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      Oral capecitabine for the treatment of hepatocellular carcinoma, cholangiocarcinoma, and gallbladder carcinoma (pages 578–586)

      Yehuda Z. Patt, Manal M. Hassan, Alvaro Aguayo, Ajay K. Nooka, Richard D. Lozano, Steven A. Curley, Jean-Nicolas Vauthey, Lee M. Ellis, Isac I. Schnirer, Robert A. Wolff, Chusilp Charnsangavej and Thomas D. Brown

      Version of Record online: 28 JUN 2004 | DOI: 10.1002/cncr.20368

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      The authors retrospectively assessed 63 patients with hepatocellular carcinoma (HCC), cholangiocarcinoma (CCA), or gallbladder carcinoma (GBC) who were treated with oral capecitabine. The antitumor activity of single-agent capecitabine was most evident in patients with GBC, modest in patients with HCC, and poor in patients with CCA. With regard to toxicity, capecitabine was found to be relatively safe for all patients, including those with cirrhosis.

    15. Lung Disease
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      Adapting the Lung Cancer Symptom Scale (LCSS) to mesothelioma : Using the LCSS-meso conceptual model for validation (pages 587–595)

      Patricia J. Hollen, Richard J. Gralla, Astra M. Liepa, James T. Symanowski and James J. Rusthoven

      Version of Record online: 28 JUN 2004 | DOI: 10.1002/cncr.20315

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      The underpinning model for the Lung Cancer Symptom Scale (LCSS)-Meso, a quality-of-life measure for patients with malignant pleural mesothelioma, was tested with good results. Further support for the content validity and construct validity of the LCSS-Meso were obtained in the current study, which involved 495 patients.

    16. Melanoma
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      Pilot study of high-dose, concurrent biochemotherapy for advanced melanoma (pages 596–603)

      Kevin B. Kim, Omar Eton, Mary Jo East, Cynthia Hodges, Nicholas E. Papadopoulos, Elizabeth A. Grimm and Agop Y. Bedikian

      Version of Record online: 22 JUN 2004 | DOI: 10.1002/cncr.20403

      Recent clinical studies using less dose-intensive biochemotherapy regimens reported decreased clinical efficacy in patients with advanced melanoma. The current pilot study demonstrated that dosing of concurrent biochemotherapy can be intensified cautiously in an inpatient ward.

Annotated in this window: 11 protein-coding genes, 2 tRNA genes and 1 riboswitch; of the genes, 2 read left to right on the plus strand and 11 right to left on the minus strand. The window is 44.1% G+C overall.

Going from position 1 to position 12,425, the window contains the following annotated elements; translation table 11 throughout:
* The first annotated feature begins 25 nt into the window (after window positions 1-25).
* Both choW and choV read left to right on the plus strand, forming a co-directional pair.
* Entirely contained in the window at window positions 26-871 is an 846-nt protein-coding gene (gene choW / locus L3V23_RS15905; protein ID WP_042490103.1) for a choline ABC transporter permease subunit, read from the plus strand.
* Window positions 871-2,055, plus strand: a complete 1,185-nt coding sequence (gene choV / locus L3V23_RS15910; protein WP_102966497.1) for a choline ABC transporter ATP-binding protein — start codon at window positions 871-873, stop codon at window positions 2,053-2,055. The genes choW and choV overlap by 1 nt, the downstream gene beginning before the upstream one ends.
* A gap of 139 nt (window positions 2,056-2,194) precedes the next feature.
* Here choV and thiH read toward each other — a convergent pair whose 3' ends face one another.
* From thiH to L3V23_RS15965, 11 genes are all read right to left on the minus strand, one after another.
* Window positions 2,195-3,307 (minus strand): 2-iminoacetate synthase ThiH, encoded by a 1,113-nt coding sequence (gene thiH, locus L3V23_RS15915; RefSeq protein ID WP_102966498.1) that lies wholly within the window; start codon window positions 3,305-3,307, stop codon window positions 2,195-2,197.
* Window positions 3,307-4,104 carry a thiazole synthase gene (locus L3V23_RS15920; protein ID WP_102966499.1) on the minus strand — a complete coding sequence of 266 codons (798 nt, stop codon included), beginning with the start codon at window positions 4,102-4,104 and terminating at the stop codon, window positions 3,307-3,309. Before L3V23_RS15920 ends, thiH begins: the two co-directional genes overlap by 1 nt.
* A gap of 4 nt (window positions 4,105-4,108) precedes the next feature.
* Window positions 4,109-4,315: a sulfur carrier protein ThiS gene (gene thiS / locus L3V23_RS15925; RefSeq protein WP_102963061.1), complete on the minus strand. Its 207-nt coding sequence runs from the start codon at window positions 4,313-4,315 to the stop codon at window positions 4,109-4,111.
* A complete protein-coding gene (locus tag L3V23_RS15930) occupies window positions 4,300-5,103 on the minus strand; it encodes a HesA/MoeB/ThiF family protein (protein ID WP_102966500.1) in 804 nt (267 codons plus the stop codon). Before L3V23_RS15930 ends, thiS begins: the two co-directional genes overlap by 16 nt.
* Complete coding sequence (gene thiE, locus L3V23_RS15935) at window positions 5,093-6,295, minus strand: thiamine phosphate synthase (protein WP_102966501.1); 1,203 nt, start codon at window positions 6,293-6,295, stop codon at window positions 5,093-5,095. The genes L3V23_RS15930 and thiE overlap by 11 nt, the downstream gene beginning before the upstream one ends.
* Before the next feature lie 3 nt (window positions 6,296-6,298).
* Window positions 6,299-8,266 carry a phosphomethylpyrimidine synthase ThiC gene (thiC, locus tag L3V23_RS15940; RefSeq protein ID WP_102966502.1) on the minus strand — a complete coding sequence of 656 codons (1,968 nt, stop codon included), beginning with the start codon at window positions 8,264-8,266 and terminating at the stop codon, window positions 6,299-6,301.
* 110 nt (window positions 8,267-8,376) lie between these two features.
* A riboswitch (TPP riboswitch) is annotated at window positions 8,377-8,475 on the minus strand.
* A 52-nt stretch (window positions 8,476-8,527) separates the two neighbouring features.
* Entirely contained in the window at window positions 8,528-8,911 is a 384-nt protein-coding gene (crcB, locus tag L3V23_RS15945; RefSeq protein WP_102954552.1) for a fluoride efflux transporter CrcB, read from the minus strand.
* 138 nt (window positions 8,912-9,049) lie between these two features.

See also pages 435–8.

    17. Neuro-Oncology
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      Association between laminin-8 and glial tumor grade, recurrence, and patient survival (pages 604–612)

      Julia Y. Ljubimova, Manabu Fugita, Natalya M. Khazenzon, Asha Das, Brian B. Pikul, Daniel Newman, Kiyotoshi Sekiguchi, Lydia M. Sorokin, Takako Sasaki and Keith L. Black

      Version of Record online: 16 JUN 2004 | DOI: 10.1002/cncr.20397

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      Overexpression of laminin-8 in glioblastoma multiforme was found to be significantly associated with a shorter time to tumor recurrence (P < 0.0002) and a decreased patient survival time (P < 0.015). Laminin-8 may be used as a predictor of tumor recurrence and patient survival and as a potential molecular target for glioma therapy.

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      The prevalence of pituitary adenomas : A systematic review (pages 613–619)

      Shereen Ezzat, Sylvia L. Asa, William T. Couldwell, Charles E. Barr, William E. Dodge, Mary Lee Vance and Ian E. McCutcheon

      Version of Record online: 28 JUN 2004 | DOI: 10.1002/cncr.20412

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      Given the high frequency of pituitary adenomas and their potential for causing clinical pathologies, the findings of the current study suggested that early diagnosis and treatment of pituitary adenomas should have far-reaching benefits.

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      Brain metastases of malignant germ cell tumors in children and adolescents (pages 620–626)

      Sheri L. Spunt, Michael F. Walsh, Matthew J. Krasin, Kathleen J. Helton, Catherine A. Billups, Alvida M. Cain and Alberto S. Pappo

      Version of Record online: 22 JUN 2004 | DOI: 10.1002/cncr.20411